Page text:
Although in the film it’s obvious that Jessica is too easily distracting the men leaving the women resentful, the idea of taking any action against the midwife takes some time to formulate. However, in the book only six pages elapse before Marie is thinking of ways of getting rid of the midwife. Her first notion is to act as matchmaker, hitching her to the 44-year-old widow Boniface. But Boniface’s sister Virginie, his long-time housekeeper, fears being cast out and resists the idea. Then Marie gets village women to agree on the sex ban –  without sex there would be no babies and therefore no midwife – the central theme of the movie.

In the opening section of the book, also, the midwife is seen only through the eyes of the other characters who make all sorts of excuses to go out of their way to spend time with her. It is nearly 30 pages until the reader enters the innocent head of Suzette. She sees the good in everyone and everything and is complimented on her midwifery skills.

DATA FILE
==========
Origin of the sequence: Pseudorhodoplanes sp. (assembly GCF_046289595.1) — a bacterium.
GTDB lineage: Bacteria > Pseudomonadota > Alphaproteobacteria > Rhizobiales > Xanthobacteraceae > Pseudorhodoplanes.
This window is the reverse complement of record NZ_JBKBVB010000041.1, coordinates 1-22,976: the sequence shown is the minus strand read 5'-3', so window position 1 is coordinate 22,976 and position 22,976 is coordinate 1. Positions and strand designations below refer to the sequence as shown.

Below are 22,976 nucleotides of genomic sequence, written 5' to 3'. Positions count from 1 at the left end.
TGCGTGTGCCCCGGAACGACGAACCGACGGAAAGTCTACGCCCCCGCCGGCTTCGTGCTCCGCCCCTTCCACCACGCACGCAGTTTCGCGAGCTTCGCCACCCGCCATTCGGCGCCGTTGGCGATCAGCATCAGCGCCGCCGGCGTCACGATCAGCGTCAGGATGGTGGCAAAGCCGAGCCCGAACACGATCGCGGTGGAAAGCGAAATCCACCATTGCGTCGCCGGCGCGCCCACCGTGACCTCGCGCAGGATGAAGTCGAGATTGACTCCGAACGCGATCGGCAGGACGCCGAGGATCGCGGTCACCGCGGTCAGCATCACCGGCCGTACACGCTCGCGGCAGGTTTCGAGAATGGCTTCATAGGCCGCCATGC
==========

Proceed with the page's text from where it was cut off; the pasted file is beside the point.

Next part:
In the film, Suzette gets to know the count (who gives a false name) at the wedding feast but in the book she is not invited to that celebration and only meets the count in the course of attending other general nursing duties. Of course if the film had followed the book, that would have eliminated one highlight, the wedding singing and dancing.

The book follows a different line. When Suzette complains about a shopkeeper’s cheeses she is banned from the village shop. The sex ban quickly whittles down her presence in the village and she considers buying a piece of land from the count. Their romance is conducted off-page, his feelings for her revealed in a letter to his mother and his marriage proposal is welcomed, unlike the book.

It is only when Nicolette and Madame Tuffe (Tuffi in the film, played by Sylva Koscina) become pregnant that they go begging to the midwife. But in a final twist she cannot attend as she is being married.

So, basically, the book lacks the movie’s second act when Jessica takes revenge on the village women by flirting outrageously with the men. It’s difficult in any case to make this idea work. Although Jessica (Angie Dickinson in the film) dresses in a more provocative manner – tight sweater and jeans – than in the book, there’s nothing particularly brazen about her. In the book, though puzzled, she accepts her exile. She is too innocent to suspect underlying motives. The film does not quite work because a character presented as a flower of innocence cannot suddenly turn into a minx.